SIDS is the third leading cause of IM. Fortunately through lots of community education and with the “Back to Sleep Campaign” we have seen improvements in SIDS nationwide.  The Back to Sleep Campaign was started in 1994 and was developed to educate families/communities about the safest position for infant sleep… on their backs. “Since the campaign started, the percentage of infants placed on their backs to sleep has increased dramatically, and the overall SIDS rates have declined by more than 50 percent.”

Is there an infant in your home or in the home of someone you know?  Use this reference list to learn about ways to create a safe sleeping environment for baby and by all means BREASTFEED and check out Dr. Sears list that explains 8 ways breastfeeding decreases the rate of SIDS.

Okay… this is all for today. We are still in the midst of Infant Mortality Awareness Month and while I know the information I am sharing here is limited, it’s enough to get you started and make you AWARE ;-). Like I said earlier… click the links for more information. Remember that Infant Mortality is a VILLAGE issue and we must all get involved.  What will you do to help save a baby today?

In Birth and Love
Nicole

A Quiet Shero for Women and Babies… A Woman’s Intuition Saved us from Big Pharma in 1961

I learned of this story from a FB friend.  She sent me a wonderful article about a quiet hero that really made me think about the way we use drugs in pregnancy today.

There was a time, not too long ago when there were almost no regulations for bringing new drugs to the market. New medicines were sent to doctors to try out. Pharmaceutical agencies applied for a permit, and within 60 days the drug was on the market untested and often with unknown risks.

That was the way until Dr. Frances Kelsey worked for the FDA in 1960 and got intimately involved in the application process of a new drug. The William S. Merrell Company of Cincinnati wanted to sell a drug under the trade name Kevadon. At the time, the drug was very popular in Europe as a cure for morning sickness.  The more common name for Kevadon:  Thalidomide, today a CLEAR Pregnancy Category X medication.

While it was never approved for sale, Thalidomide made it into the US population as samples, for “experimental use only.”  Unfortunately the number of doctors with the medication, and the number of women who took it where far greater than initially believed. As a result, THOUSANDS of infants were severely affected.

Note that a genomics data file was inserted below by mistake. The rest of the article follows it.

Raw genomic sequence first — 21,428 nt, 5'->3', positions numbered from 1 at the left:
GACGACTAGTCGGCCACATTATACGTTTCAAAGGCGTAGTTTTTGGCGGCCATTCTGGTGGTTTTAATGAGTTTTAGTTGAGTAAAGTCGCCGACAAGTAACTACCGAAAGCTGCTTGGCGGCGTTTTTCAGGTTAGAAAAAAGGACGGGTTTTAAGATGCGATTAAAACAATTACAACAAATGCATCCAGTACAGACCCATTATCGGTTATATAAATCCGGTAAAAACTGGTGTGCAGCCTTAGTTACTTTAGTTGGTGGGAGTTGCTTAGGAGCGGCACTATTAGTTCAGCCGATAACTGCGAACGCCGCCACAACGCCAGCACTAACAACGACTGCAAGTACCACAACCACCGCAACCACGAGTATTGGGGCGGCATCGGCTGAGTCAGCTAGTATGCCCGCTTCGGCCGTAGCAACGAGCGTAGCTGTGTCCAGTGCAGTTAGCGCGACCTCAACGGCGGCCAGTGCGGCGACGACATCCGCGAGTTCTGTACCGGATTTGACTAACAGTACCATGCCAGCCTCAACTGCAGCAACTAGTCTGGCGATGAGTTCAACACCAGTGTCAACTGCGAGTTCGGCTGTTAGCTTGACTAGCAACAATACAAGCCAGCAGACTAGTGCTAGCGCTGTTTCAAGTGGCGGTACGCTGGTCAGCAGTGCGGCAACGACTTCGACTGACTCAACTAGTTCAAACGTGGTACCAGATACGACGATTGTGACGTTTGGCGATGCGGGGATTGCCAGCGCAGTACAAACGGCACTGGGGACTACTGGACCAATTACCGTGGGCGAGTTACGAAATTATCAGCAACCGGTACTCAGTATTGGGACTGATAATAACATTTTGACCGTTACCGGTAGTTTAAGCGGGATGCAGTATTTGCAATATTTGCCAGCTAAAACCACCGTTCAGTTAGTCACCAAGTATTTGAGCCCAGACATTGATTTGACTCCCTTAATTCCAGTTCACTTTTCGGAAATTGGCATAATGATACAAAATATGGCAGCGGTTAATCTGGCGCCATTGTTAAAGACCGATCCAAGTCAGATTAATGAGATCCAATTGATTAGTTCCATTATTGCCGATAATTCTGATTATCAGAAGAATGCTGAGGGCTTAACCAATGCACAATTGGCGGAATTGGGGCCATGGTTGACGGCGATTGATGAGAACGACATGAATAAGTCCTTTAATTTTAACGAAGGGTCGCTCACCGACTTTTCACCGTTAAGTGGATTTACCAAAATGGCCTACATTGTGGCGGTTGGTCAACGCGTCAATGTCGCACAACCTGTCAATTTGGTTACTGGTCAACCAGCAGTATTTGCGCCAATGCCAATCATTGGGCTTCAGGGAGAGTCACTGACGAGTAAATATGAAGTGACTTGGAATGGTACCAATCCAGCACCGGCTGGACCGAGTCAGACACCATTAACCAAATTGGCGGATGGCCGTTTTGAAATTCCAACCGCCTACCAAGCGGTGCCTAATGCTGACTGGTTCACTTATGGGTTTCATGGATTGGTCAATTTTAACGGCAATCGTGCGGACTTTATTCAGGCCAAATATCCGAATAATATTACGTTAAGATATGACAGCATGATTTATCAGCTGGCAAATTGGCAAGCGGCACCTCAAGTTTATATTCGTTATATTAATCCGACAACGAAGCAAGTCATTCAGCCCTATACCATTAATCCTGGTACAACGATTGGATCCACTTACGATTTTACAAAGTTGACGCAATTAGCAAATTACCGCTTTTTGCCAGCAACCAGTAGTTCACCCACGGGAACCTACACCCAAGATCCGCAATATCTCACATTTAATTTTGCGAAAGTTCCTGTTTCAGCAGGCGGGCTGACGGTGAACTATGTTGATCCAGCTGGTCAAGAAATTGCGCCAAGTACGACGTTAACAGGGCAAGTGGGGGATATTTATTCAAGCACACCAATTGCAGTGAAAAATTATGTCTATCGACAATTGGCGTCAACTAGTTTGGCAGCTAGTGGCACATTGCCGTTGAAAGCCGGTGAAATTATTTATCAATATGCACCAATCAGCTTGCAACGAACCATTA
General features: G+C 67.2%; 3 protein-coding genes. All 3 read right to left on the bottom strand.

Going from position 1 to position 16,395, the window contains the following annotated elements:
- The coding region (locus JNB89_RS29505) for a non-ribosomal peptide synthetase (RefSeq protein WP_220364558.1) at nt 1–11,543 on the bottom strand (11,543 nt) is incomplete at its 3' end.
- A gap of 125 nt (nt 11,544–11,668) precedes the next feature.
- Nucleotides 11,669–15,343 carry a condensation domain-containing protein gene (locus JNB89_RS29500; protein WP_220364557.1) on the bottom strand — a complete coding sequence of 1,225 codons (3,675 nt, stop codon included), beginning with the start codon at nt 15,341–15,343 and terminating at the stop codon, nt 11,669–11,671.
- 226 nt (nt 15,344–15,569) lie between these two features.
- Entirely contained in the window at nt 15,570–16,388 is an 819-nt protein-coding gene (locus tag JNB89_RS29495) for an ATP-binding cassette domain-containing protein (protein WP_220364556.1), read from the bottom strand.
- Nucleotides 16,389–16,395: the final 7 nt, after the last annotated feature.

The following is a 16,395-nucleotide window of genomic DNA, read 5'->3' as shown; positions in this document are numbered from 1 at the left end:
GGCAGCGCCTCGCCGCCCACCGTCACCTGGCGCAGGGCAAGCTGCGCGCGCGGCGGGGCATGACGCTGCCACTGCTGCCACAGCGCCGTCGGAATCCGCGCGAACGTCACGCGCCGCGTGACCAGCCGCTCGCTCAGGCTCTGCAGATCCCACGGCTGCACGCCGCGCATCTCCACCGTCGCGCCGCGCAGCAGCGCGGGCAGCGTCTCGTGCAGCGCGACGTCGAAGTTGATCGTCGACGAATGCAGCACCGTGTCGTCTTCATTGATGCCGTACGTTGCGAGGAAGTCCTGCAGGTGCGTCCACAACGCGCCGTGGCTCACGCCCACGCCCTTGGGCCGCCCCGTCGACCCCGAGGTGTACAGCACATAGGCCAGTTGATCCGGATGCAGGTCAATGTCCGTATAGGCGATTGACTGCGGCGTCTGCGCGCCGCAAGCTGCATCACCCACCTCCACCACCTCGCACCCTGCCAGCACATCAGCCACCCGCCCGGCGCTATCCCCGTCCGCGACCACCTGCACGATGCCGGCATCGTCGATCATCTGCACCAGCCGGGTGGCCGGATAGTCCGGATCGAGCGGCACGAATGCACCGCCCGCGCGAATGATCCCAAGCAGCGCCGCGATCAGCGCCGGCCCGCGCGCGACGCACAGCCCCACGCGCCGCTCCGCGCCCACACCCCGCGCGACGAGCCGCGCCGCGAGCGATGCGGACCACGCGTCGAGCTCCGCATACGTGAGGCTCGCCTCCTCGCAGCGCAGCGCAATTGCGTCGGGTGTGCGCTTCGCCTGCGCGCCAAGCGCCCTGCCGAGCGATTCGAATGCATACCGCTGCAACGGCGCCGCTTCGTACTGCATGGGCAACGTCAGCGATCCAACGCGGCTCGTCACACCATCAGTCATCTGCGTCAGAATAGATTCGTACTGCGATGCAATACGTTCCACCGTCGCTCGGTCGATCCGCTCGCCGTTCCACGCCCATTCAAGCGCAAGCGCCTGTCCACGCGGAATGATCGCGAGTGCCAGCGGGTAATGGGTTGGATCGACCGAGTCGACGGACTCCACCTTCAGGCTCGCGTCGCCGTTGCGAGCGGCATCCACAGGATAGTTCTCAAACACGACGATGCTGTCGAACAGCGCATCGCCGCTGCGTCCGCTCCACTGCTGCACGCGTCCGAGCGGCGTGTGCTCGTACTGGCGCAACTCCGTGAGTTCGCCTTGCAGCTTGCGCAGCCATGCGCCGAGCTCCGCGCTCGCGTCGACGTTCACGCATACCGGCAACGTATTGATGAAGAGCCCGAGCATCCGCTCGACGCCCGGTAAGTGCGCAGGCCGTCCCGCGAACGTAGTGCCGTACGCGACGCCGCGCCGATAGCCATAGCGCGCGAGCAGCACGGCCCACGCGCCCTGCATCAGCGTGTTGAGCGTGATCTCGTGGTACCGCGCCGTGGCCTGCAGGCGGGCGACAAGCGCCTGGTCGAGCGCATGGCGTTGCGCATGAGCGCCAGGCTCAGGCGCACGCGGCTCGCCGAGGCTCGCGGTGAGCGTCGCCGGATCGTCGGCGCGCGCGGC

Times Magazine 1962:  “All this added up to the greatest prescription disaster in medical history. Thanks to the intuition of the Food and Drug Administration’s Dr. Frances Kelsey,* the U.S. has got off lightly because the drug was never licensed for general use… the drug was obtained from abroad… Even so, the testing and marketing of new drugs in the U.S. are now almost certain to get close federal regulation.”

Fifty years later, Dr. Kelsey is being honored for her work. In the current NY Times article about her recognition, they report that Dr. Kelsey had a feeling something was not right. Things did not add up and she continued to research until she found the truth.

“Dr. Kelsey demanded better tests for thalidomide.  She also distrusted Merrell, a company that had a history of confrontations with the F.D.A. …  “I had the feeling throughout the day,” she wrote after a meeting with company executives, “that they were at no time being wholly frank with me and that this attitude was obtained in all our conferences, etc., regarding this drug.” (for a little more about her investigation read the 1962 article here)

While many safeguards where put in place after the Thalidomide incident, in recent years we have seen the FDA move to faster approval of drugs. This has created increasing debate as drugs are approved today, only to be found to have deadly side effects and be removed from the market a year or two later.

“The inauguration of the Kelsey award may also be a telling sign of where Dr. Hamburg stands in a series of internal agency struggles. For much of the past two decades, the F.D.A. has emphasized speed over certainty in its decisions — an industry-friendly stance that plays down safety concerns in favor of getting potential cures to the market as swiftly as possible.

But a series of drug, medical-device and food-safety controversies have led some agency medical officers to insist on better information before approving products and to lobby internally for risky products to be pulled from the market, putting the speed-oriented old guard on the defensive. A celebration of Dr. Kelsey, the patron saint of the agency’s safety-first faction, is bound to cheer those calling for greater caution. “

I hope that this does jog the memory of officials in office and reminder them of the dangers of what can happen when we use and approve too many medications, too often, too fast especially in pregnancy.  Interesting note:  When Dr. Kelsey was hired, they thought she was a man because of her first name.  As history has shown, men have not routinely fought very hard for female issues. I wonder how many babies would have been affected if SHE had been a he.

In Birth and Love
Nicole